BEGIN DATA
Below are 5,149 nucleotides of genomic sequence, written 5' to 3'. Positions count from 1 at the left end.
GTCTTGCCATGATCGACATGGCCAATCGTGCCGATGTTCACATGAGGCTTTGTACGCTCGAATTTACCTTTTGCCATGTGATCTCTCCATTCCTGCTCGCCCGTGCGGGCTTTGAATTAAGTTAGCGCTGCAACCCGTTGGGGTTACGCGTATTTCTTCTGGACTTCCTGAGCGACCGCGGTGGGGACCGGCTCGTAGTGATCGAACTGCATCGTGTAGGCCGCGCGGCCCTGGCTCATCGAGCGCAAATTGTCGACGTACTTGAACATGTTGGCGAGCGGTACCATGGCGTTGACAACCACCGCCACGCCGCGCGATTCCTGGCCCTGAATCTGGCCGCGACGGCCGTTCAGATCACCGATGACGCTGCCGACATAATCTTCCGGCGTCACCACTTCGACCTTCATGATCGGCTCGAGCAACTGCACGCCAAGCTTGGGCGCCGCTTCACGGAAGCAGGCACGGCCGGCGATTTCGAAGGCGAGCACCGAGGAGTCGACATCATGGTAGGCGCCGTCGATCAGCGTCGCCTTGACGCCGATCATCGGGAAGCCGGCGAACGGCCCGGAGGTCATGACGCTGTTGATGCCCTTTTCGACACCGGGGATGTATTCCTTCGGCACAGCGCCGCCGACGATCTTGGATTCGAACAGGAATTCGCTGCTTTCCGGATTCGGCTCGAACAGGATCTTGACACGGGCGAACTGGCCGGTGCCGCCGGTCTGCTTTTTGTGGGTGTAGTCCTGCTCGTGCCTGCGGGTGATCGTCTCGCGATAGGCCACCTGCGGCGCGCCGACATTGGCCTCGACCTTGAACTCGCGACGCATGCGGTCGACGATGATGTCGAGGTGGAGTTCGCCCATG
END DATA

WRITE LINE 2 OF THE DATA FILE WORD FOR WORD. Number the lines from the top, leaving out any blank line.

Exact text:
GTCTTGCCATGATCGACATGGCCAATCGTGCCGATGTTCACATGAGGCTTTGTACGCTCGAATTTACCTTTTGCCATGTGATCTCTCCATTCCTGCTCGCCCGTGCGGGCTTTGAATTAAGTTAGCGCTGCAACCCGTTGGGGTTACGCGTATTTCTTCTGGACTTCCTGAGCGACCGCGGTGGGGACCGGCTCGTAGTGATCGAACTGCATCGTGTAGGCCGCGCGGCCCTGGCTCATCGAGCGCAAATTGTCGACGTACTTGAACATGTTGGCGAGCGGTACCATGGCGTTGACAACCACCGCCACGCCGCGCGATTCCTGGCCCTGAATCTGGCCGCGACGGCCGTTCAGATCACCGATGACGCTGCCGACATAATCTTCCGGCGTCACCACTTCGACCTTCATGATCGGCTCGAGCAACTGCACGCCAAGCTTGGGCGCCGCTTCACGGAAGCAGGCACGGCCGGCGATTTCGAAGGCGAGCACCGAGGAGTCGACATCATGGTAGGCGCCGTCGATCAGCGTCGCCTTGACGCCGATCATCGGGAAGCCGGCGAACGGCCCGGAGGTCATGACGCTGTTGATGCCCTTTTCGACACCGGGGATGTATTCCTTCGGCACAGCGCCGCCGACGATCTTGGATTCGAACAGGAATTCGCTGCTTTCCGGATTCGGCTCGAACAGGATCTTGACACGGGCGAACTGGCCGGTGCCGCCGGTCTGCTTTTTGTGGGTGTAGTCCTGCTCGTGCCTGCGGGTGATCGTCTCGCGATAGGCCACCTGCGGCGCGCCGACATTGGCCTCGACCTTGAACTCGCGACGCATGCGGTCGACGATGATGTCGAGGTGGAGTTCGCCCATG